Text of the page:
Intelsat’s Galaxy-30 and a Rescue Tug ready for launch

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Northrop Grumman has delivered two satellites to the Arianespace launch site in French Guiana.

The two craft, a Galaxy 30 satellite as well as a second Mission Extension Vehicle (MEV-2, aka as a ‘Space Tug’) will be launched later in July on an Ariane 5 rocket.

Galaxy 30 is one of Intelsat’s third-generation satellites and ready for high-capacity output. G-30 carries a C-band payload and will be integral to the US C-band spectrum transition plan that Intelsat is collaborating on with the FCC. It also carries Ku and Ka-band payloads.

The Mission Extension Vehicle is the industry’s second in-orbit satellite servicing vehicle, designed to dock with geostationary satellites whose fuel has nearly depleted. Once docked, the MEV uses its own thrusters and fuel supply to control the orbit of the customer satellite. When the customer no longer desires MEV’s service, it will undock and move to a new client’s vehicle.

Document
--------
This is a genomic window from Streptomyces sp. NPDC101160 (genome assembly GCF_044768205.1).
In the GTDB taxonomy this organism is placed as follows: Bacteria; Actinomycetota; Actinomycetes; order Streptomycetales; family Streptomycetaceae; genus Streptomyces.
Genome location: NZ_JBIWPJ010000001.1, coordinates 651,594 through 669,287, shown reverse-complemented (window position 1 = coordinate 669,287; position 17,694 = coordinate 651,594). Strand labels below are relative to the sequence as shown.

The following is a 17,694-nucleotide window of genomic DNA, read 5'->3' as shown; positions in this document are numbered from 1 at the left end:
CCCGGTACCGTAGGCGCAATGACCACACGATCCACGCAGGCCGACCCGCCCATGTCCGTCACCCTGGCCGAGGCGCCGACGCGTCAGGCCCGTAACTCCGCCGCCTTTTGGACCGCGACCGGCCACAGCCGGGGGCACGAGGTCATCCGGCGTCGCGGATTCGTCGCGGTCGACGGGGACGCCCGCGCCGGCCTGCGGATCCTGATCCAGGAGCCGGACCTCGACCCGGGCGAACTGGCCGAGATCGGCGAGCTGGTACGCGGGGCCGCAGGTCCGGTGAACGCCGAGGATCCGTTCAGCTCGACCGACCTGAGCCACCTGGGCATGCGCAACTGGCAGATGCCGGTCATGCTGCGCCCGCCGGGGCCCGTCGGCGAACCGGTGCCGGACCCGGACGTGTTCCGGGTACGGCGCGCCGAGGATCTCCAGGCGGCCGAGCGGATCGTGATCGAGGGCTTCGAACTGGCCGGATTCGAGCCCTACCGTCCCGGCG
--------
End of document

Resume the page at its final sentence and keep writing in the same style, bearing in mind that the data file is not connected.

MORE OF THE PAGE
The company’s first Mission Extension Vehicle, MEV-1, launched on October 9, 2019, and completed its historic docking with the Intelsat 901 spacecraft February 25th 2020. This marked the first time two commercial satellites have docked while on-orbit. IS-901 resumed communications services April 2nd 2020.

MEV-2 will dock with the Intelsat 1002 (IS-1002, and launched in 2004) in early 2021. MEV-2 is the second Mission Extension Vehicle supplied by Space Logistics LLC, a wholly owned subsidiary of Northrop Grumman.

The next launch by Arianespace, as well as these two satellites, will also loft BSAT-4b which is a Maxar/SSL-built satellite for Japan’s B-SAT and is designed to be a back-up to BSAT-4a and was originally conceived as providing extra capacity for Japan’s Olympic Games coverage.


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